I usually don’t do single “single” reviews (meaning a current radio song featured in its own individual entry), but I felt inspired to do one tonight. When I was on iTunes about a week ago, I was glancing through the new country releases. None of them really stood out to me a whole lot, so I figured I’d listen to one of the new ones that I had never heard of. Once I pressed play to this new song, I was quickly drawn to how catchy it was, and what a good find it turned out to be. Later on, I downloaded it from Amazon (gottsa have the MP3!) and I am happy with my decision.
“Red Light”, the current (third) single from newcomer, David Nail, is a fine example of what good mainstream, contemporary poppy country can be. Some may disagree and be quick to write him off as just another pretty boy trying to make it in country by singing slick material, but I don’t think he is. I’m not sure what his other material sounds like, so I will not be quick to label him as anything yet, but he has potential and this single is really cool (Nail, please, don’t make me look bad lol. Don’t become a Rascal Flatts, etc.-wannabe… although this acoustic performance video of a different song, “Here In Misery (Missouri)” shows otherwise – he does have talent.).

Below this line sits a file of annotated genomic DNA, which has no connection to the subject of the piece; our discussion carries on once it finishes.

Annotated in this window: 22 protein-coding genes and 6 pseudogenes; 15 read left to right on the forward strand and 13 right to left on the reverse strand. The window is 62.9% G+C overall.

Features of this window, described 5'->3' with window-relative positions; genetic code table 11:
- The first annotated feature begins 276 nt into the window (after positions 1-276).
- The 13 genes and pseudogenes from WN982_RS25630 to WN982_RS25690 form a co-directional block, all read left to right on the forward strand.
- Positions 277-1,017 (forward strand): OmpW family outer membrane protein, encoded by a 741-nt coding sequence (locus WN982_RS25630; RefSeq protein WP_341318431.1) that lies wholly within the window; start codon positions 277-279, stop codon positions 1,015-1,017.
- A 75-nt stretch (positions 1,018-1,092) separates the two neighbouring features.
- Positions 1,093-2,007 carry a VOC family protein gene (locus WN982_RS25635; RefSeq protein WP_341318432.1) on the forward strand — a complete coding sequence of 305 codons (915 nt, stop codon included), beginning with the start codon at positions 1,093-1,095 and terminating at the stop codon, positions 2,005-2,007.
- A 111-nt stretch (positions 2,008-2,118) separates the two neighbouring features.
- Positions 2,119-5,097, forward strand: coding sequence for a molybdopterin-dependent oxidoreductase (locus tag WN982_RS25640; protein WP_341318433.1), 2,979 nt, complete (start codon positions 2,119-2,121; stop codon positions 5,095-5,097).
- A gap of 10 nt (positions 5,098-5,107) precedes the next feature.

It says something I have never heard in a song (well, there are different variants of it, of course, but I can’t think of one like this, at the moment): it’s about the moment when his girl told him it’s all over when they’re stopped at a red light in the sunshine, and how it hit him hard, and unexpectedly, because it was not the typical setting or environment for such a blow (there is a time and place, c’mon). Just imagine a seemingly normal, nice Sunday out on a cruise with your companion and then all of a sudden, getting blown away with that kinda news – there’s a huge visual contrast between what’s going on outside in the car and inside your heart when you get that news. Like a car crash that physically didn’t happen but you’re feeling it internally, anyway.
I think the song captures that moment and feelings really well, and Nail’s vocals are sincere and invoke that heartbroken, world-crashing-down mood this type of song needs. The production accompanies his voice and the lyrics like it should (Frank Liddell, Miranda Lambert‘s producer, might have produced it, it looks like). I really do feel bad for him, and if a song can make me feel like that, it’s good. I can somewhat relate to that sinking feeling, but won’t get into that.
I definitely am interested to see what else he puts out, and hope this song serves as a platform for a quality-heavy career.